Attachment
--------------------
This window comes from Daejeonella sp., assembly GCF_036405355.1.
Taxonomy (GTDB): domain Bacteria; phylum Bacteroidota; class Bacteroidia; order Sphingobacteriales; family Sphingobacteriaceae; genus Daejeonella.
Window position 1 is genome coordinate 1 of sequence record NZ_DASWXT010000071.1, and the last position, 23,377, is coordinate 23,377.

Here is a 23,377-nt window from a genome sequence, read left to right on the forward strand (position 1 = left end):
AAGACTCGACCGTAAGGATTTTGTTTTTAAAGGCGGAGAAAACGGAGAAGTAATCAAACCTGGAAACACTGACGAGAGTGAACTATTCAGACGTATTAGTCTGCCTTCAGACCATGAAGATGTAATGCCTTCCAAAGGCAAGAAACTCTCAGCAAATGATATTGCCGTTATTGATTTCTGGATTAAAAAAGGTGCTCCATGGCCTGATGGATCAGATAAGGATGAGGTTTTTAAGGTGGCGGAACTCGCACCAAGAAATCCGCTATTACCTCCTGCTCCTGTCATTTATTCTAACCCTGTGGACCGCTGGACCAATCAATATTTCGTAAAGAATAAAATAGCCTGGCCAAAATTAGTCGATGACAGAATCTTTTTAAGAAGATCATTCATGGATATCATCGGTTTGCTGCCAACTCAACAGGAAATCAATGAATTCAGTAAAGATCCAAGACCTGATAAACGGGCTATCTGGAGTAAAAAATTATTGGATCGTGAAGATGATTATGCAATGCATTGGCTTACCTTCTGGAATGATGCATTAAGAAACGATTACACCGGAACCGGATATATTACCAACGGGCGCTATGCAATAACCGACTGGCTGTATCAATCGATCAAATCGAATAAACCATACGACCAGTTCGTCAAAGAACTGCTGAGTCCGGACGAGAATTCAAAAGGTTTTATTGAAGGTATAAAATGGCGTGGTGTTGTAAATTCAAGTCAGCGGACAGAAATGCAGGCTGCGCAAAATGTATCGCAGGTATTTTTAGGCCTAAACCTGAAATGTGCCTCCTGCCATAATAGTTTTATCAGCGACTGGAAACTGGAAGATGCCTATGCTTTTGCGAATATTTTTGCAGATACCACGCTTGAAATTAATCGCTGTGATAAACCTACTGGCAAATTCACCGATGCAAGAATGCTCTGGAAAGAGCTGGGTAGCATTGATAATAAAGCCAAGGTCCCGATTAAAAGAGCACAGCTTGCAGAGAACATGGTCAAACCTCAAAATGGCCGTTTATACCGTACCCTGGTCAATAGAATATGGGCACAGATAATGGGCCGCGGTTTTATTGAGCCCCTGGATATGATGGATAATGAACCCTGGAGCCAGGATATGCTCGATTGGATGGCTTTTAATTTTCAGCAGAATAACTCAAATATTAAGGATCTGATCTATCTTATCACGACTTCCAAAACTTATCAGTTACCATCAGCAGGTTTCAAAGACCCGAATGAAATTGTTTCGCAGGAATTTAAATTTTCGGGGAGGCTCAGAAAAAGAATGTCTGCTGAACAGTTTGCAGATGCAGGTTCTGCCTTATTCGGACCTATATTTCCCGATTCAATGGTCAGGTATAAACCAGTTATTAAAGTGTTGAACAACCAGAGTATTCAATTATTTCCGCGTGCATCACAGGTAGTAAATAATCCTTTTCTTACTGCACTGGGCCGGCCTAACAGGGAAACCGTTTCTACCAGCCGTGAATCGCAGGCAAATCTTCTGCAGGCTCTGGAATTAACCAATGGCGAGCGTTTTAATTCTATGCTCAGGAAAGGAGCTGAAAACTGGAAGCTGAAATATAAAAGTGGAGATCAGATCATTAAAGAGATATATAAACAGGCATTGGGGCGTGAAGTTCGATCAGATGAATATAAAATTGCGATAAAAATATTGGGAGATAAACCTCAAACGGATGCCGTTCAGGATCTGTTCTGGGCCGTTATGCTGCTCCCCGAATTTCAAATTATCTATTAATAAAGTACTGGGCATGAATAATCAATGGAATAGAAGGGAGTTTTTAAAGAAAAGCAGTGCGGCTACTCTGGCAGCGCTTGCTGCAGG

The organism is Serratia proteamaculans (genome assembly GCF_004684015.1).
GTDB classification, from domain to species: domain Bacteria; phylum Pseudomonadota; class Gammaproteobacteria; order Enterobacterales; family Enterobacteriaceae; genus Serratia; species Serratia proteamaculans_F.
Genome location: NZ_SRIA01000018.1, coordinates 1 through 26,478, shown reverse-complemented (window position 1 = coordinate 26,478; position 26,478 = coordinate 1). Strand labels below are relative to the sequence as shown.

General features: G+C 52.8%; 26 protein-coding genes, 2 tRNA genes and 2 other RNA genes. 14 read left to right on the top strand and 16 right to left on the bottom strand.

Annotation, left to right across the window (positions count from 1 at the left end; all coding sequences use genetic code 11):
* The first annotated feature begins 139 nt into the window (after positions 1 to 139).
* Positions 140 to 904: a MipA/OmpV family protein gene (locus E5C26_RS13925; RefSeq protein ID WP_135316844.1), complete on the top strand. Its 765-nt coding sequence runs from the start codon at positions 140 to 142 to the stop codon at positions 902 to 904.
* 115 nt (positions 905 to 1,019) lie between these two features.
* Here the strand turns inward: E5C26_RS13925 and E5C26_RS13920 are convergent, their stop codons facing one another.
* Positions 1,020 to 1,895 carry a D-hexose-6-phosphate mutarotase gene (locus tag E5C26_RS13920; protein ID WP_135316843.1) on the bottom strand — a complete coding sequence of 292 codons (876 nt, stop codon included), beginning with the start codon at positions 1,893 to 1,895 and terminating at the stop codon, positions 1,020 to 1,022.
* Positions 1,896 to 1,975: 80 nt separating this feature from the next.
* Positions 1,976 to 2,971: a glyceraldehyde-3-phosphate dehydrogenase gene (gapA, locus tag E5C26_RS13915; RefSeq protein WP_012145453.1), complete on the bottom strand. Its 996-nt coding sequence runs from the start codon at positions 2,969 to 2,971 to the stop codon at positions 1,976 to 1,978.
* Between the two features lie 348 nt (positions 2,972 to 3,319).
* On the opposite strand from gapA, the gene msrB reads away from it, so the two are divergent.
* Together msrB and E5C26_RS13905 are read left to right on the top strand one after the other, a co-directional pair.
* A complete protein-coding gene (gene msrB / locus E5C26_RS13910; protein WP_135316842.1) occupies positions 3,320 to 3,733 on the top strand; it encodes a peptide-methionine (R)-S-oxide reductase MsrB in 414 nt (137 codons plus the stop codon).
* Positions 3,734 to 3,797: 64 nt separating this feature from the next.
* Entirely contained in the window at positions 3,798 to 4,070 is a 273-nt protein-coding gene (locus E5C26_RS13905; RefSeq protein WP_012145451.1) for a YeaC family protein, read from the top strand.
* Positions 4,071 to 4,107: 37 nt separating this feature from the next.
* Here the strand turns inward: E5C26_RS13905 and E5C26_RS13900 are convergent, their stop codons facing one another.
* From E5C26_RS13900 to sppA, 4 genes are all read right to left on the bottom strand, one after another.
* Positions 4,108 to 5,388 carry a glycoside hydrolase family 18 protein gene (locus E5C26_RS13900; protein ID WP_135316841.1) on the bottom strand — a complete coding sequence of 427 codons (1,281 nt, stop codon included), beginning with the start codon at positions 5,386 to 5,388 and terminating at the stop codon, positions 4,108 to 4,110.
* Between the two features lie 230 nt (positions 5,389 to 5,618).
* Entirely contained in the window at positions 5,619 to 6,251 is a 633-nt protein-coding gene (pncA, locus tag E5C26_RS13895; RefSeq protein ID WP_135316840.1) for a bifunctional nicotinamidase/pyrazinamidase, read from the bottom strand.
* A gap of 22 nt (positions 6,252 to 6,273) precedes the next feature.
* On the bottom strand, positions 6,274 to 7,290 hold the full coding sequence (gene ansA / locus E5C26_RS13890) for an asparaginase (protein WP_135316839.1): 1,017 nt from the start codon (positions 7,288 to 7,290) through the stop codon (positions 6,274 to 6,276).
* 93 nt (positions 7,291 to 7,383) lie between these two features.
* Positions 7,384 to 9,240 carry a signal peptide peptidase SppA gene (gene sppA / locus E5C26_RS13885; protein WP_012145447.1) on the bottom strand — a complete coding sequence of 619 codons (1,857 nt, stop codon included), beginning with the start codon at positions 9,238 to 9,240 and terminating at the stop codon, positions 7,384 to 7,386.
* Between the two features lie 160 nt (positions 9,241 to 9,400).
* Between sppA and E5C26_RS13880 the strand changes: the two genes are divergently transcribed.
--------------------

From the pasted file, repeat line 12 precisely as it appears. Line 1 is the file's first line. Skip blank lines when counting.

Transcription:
* Positions 140 to 904: a MipA/OmpV family protein gene (locus E5C26_RS13925; RefSeq protein ID WP_135316844.1), complete on the top strand. Its 765-nt coding sequence runs from the start codon at positions 140 to 142 to the stop codon at positions 902 to 904.